(Photo by Timo Matthies)
An Interview on the Love of God with Jonathan Ogden of Rivers & Robots
By Sarah Komisky
Jonathan Ogden is just as chill as the music he and his bandmates, collectively known as Rivers and Robots, create. Calm but clearly, deeply pensive. This creative wiring is a birthplace of the musings that have brought forth a succession of artsy releases unifying the acoustic and electronic worlds. Think Air meets Kings of Convenience except with signature songs based on Bible passages. Making their music widely accessible on digital platforms, their popularity has grown, but the motivation to create doesn’t come from a need to be known. In fact, most of their music is still produced at home with a laptop, keyboard, and guitar. No, fame or popularity isn’t the goal for Ogden, it’s more about making Someone known; sharing about a love he and his bandmates have come to experience. This love, the love of Jesus Christ, is a reality that is a cornerstone of the band’s life. And their music that has caused them both to move beyond their Manchester boarders as missionaries and also as indie artists who seek to infiltrate the mainstream world while staying true to their church roots. The latest release, “Discovery,” a multifaceted exploit into the character and nature of God, displays this truth about the band. Ogden, dubbing Rivers and Robots “creative missionaries” who craft creative worship, took some time to share with me more about the love of Jesus that continues to propel them forward in creative encounters with fellow artists, listeners, and everyday people.
Sarah: One of the things about your band that I love is your ability to create true art. Combining acoustic with electronic in the worship genre has been truly inspiring. How do you want to aim to (as you put it), “make God known through Creative Worship?”
Jonathan: From a very early age I’ve always loved to create things, from drawing as a kid to making cheesy stop motion animations in high school and writing comedy songs. I’m just really passionate about creating things and I love the whole creative process. As I was growing up as a teenager, I came to a point where I really gave my life to God and knew I wanted to live for Him. So I spent a lot of time praying about what God wanted me to do with my life and how I could serve Him. And I started to realize that I love to create because God put that desire in me and so I just set my mind as a teenager that whatever I create, I want it to glorify God and point people to Him. That vision has grown and developed more as I’ve grown older and I’m still learning more about it. But each of us in the band view ourselves as creative missionaries. Our aim is to point people to God and reveal Jesus to the world and our method/vehicle for that is creative worship. We believe God is a creative God and made us to be creative too And, so, we want to express in that in the music we create and explore different sounds and styles. I think it’s something that resonates with a lot of people!
Sarah: As a band, you guys like to partner with different artists. Who have been influential to you and why? How do you hope to spearhead the indie music scene as artists who are Christ followers in this generation?
Jonathan: Growing up we used to listen to a lot of Delirious. They wrote some of our favorite songs for the church but would also play concerts in club venues and arenas and even had songs in the mainstream charts. I think they pioneered something of writing songs for a generation and also seeing worship break out of the walls of the church. Nowadays I think there are a lot of up and coming artists who are breaking out of that mold as well and are starting to write worship songs with a different sound than the usual Sunday morning corporate worship (which we love too!). As we’ve been travelling around with the band, we’ve had chance to meet and make friends with a lot of these artists and I think it’s something God is speaking to a lot of people about. We try and champion other artists through our website and playlists too because we’re definitely not alone in what we’re doing.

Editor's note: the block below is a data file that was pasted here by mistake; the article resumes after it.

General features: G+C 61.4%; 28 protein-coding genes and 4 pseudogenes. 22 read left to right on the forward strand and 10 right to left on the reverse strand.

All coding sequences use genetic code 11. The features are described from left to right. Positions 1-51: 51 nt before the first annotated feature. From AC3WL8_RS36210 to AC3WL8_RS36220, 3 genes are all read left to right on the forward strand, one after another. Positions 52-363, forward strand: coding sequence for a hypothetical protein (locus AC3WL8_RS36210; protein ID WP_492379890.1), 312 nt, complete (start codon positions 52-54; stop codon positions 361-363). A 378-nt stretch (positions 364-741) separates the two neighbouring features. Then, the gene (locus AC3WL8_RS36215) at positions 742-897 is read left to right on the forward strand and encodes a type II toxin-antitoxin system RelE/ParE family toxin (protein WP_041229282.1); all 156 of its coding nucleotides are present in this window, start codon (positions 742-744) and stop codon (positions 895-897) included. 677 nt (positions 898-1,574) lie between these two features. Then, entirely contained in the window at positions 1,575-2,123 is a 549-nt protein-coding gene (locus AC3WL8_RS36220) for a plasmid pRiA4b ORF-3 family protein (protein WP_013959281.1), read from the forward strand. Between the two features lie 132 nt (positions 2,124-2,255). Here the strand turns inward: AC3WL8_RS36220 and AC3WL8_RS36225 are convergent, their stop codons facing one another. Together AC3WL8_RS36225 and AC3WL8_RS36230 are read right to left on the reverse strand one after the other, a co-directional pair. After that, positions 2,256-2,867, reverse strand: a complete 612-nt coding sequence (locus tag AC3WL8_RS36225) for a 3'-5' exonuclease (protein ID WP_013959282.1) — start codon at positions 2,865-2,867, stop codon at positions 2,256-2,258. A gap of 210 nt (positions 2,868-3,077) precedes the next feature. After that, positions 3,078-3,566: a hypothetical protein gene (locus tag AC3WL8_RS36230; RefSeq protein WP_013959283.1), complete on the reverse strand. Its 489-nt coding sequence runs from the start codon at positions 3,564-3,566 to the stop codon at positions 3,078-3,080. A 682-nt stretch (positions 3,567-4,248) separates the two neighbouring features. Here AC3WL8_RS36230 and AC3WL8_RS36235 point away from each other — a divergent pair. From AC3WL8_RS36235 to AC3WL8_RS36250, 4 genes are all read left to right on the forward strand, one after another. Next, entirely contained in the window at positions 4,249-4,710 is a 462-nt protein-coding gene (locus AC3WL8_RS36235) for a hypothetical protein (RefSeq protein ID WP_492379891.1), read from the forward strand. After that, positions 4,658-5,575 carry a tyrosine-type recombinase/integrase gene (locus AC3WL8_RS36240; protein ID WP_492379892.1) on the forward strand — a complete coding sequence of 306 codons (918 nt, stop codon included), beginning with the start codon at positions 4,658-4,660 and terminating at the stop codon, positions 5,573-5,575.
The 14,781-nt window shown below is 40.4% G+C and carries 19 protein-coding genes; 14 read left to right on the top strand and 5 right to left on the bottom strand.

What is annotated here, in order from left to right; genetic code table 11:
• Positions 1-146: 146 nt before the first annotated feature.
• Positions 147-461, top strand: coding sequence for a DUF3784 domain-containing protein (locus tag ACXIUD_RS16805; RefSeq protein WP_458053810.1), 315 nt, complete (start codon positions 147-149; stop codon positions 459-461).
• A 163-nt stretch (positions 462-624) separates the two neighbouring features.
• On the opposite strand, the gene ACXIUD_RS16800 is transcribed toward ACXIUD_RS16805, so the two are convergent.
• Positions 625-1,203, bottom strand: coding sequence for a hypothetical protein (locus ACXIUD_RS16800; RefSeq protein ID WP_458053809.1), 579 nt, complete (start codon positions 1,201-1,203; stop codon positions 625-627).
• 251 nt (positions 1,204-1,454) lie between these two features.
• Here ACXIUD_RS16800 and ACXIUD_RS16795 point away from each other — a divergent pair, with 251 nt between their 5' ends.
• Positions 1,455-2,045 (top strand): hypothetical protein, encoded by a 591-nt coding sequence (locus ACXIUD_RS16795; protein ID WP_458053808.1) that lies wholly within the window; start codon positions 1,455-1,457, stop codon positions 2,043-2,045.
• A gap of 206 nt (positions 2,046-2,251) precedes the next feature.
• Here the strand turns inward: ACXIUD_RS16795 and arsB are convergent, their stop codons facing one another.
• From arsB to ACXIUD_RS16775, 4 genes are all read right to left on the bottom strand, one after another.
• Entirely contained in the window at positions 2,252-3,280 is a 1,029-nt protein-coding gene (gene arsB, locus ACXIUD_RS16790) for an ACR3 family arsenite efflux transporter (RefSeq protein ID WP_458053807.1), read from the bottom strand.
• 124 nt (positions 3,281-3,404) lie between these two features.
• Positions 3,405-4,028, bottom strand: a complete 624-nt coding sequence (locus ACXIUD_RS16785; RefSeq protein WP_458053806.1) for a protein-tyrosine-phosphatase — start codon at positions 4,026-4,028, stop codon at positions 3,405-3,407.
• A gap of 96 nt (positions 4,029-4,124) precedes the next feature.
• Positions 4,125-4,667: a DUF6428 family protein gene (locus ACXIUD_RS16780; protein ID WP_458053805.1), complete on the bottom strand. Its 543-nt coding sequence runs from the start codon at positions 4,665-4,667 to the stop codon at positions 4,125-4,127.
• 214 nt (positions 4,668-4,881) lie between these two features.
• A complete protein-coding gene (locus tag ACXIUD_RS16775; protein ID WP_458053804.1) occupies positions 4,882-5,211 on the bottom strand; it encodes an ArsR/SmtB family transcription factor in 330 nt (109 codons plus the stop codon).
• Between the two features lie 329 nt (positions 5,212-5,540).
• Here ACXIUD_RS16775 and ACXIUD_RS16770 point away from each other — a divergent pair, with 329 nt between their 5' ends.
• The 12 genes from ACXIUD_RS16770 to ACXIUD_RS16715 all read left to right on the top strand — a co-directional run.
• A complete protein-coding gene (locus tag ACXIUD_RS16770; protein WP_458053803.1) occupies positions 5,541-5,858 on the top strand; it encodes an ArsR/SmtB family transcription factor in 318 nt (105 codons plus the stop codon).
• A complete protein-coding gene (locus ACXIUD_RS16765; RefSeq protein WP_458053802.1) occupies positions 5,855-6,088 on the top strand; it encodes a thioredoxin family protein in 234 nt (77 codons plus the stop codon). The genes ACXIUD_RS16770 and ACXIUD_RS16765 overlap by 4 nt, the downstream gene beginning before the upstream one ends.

Sarah: Let’s talk about the new release, Discovery. How did that come about and how does it compare to your other releases?
Jonathan: The theme of the new album is really about discovering the knowledge of God. In many ways it’s a theme that runs through all of our songs. We love to explore the attributes of God through our lyrics and sing about the nature of God, who He is and what He’s like. Very early on in the writing of this album I had the word ‘Discovery’ in mind and I also had an album cover in mind of somebody diving into an underwater scene. It changed a little as time went on, and we ended up going with a more illustrated option, but the theme is still the same. This was our first album with our new drummer Caleb Choo and I think we all just had a lot of fun writing the album. [There was] a lot more time spent together in rehearsal rooms [and] working on ideas. It’s also one of the first times we did an intentional writing retreat, in a cabin in the Scottish Highlands. It’s our favorite album so far and we’ve loved playing these new songs live.
Sarah: Scripture has really been at the core of your music. Why has the Bible been foundational for you and how have you seen it as powerful to your songwriting?
Jonathan: I think God’s word is such a beautiful gift to us. It speaks in such powerful ways and means so much to so many people. Many of our songs come from moments where God reveals something through His word and that theme ends up becoming a song. I also lead worship at the Manchester House of Prayer [and] we have a model called Worship and The Word where we’ll pick a passage of scripture, often a psalm, and just sing through it, word for word, and then spend time singing spontaneous songs around that theme. Some of our favorite choruses have come from those worship times.